Unfortunately, Doctor Dolittle’s animal manipulation went on to yet more concerning levels off camera. For example, when producers wanted to film a squirrel attentively listening to Dolittle for a certain scene, naturally the squirrel wouldn’t sit still on the railing it was perched on for long enough, so trainers attempted to wrap wires around its paws and tack it to the rail. When this failed, the trainers filled a fountain pen with gin and fed it to the squirrel drop by drop. They managed to get ‘a few seconds of film showing the squirrel…nodding and swaying’ before it passed out[5]. This squirrel shot didn’t even make the final cut of the film.

The most saddening sequence I find in the film is the grandiose circus parade, which is overtured by the aptly titled song… ‘I’ve never seen anything like it’. During this montage the camera fades (in unintentional irony) between the animals circling inside the tent, and the ringleader Albert Blossom counting his profits. Here we see a plethora of excessively dressed up animals in a cruel procession, moving in uncomfortable and highly unnatural looking positions, which is in turn uncomfortable for any animal welfare concerned spectator to watch.

Disturbingly, a dog walking on its hind legs pushes another dog in a pram; other dogs are dragged, balancing on carts and jumping through hoops, a chimp is paraded in a carriage distastefully dressed like a Middle Eastern Prince. And finally, the piece de resistance is a bear looking very much like its struggling to walk continuously on its hind legs, its collar tactically concealed by a farcical ruff.

In more modern times the Circus has been red flagged by many as a potential danger zone for animal welfare. However, this age old family tradition of paying to see trained wild animals do ‘funny things’ and perform in unusual ways, sadly, still holds an irresistible attraction for some even today[6].

Unsurprisingly, the list of animal related complications is endless is terms of Doctor Dolittle’s film making. After producers ignored weather warnings for filming in Wiltshire’s rainy Castle Coombe, the fields the animals were kept in became like bogs. So much so many animals became sick and the rhinos even got pneumonia[7]! “Everywhere you walked there was either cow shit or mud[8]”, the set of Dolittle’s home even had to be built on a slant so that the sheer amount of animal faeces and urine could drain away[9]. Birds escaped their tethers and flew upwards, getting tangled in the soundstage netting and left to die. It was a constantly chaotic production.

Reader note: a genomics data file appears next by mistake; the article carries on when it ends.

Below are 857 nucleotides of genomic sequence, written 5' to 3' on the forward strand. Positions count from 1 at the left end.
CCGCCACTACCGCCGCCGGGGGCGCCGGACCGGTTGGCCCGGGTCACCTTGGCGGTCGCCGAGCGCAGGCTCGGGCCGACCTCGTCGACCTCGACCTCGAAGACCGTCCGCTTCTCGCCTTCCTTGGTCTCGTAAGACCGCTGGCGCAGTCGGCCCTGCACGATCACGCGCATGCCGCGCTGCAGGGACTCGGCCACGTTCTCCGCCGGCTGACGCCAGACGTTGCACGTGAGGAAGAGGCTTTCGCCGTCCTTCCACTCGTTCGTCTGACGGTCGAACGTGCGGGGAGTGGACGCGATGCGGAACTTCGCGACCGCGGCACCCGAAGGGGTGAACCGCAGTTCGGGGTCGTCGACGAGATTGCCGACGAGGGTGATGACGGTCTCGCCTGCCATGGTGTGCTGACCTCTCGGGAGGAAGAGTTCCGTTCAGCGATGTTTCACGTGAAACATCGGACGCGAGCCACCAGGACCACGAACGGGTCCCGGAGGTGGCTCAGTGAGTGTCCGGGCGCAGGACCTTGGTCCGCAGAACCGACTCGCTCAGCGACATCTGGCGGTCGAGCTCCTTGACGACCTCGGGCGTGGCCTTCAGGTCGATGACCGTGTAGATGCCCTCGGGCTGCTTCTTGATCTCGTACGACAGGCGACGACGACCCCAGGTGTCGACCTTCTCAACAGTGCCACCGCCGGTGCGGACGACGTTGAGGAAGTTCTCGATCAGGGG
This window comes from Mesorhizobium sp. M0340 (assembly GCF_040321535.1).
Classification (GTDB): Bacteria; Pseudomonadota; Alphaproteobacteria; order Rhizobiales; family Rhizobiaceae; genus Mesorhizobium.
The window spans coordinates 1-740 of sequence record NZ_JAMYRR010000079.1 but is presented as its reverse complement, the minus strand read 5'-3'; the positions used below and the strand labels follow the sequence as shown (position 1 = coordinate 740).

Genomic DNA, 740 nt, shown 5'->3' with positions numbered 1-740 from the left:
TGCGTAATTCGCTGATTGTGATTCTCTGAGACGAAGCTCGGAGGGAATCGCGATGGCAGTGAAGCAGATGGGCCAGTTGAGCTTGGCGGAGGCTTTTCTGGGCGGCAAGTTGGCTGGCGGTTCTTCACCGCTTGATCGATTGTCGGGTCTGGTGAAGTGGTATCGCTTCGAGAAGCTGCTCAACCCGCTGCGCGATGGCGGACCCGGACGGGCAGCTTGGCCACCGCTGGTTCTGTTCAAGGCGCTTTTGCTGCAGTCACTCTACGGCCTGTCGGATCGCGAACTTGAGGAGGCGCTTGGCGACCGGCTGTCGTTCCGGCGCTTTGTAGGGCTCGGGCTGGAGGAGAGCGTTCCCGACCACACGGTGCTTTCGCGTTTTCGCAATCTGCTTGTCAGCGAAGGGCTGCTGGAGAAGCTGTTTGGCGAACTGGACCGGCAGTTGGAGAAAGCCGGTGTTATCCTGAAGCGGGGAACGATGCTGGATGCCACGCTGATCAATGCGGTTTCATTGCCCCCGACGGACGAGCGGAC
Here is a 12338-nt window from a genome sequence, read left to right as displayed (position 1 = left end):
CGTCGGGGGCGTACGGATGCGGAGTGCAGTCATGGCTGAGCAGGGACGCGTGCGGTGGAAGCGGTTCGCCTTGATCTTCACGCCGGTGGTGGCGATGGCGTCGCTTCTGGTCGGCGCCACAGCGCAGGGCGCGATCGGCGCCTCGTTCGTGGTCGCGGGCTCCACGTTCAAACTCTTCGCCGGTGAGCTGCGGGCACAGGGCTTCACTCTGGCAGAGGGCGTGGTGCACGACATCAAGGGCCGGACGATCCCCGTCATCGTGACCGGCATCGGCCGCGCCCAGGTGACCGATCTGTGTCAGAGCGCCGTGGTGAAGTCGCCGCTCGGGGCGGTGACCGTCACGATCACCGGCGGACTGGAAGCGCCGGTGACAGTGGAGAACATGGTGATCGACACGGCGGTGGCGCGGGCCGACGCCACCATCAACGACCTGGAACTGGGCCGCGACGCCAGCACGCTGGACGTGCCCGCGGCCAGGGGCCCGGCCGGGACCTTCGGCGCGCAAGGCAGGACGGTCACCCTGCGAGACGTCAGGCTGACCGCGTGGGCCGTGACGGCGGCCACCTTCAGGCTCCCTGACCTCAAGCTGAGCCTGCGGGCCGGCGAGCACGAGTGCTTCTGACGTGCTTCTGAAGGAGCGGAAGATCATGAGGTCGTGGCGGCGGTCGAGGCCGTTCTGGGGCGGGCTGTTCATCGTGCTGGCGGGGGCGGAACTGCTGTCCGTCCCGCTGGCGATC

St Lucia’s conditions were no better as swarms of tropical insects plagued filming[10] and very coincidentally, the St Lucian children were struck down by a persistent gastrointestinal illness spread by freshwater snails. This made filming with the prop of a colossal pink sea snail a tad awkward…villagers took it as an insult, removed it from the beach and sabotaged it with rocks[11]. Take that Hollywood capitalism.

In conclusion, Doctor Dolittle adopts the ethical tenet of Extensionism, which is to morally extend “consideration to animals based on their shared capacities and characteristics with human beings[12]”. However, for a film that suggests such human and animal equality, it actually manages to depict animals as entirely vulnerable and ultimately powerless to exploitation at the hand of humans.

The film’s ethical aim, which suggests that animals have feelings, is counteracted by its treatment and portrayal of animals both on and off the camera, and I believe this is due to Fox’s absolute desperation to regain profit and make the film a success after being faced with so many setbacks. Because of these setbacks, Doctor Dolittle takes its disregard for the truthful representation of animals to abusive lengths and evidently, mistreatment erupted off camera and spilled over into the film. Perhaps if Fox had not been in such an economic lull, this may not have happened?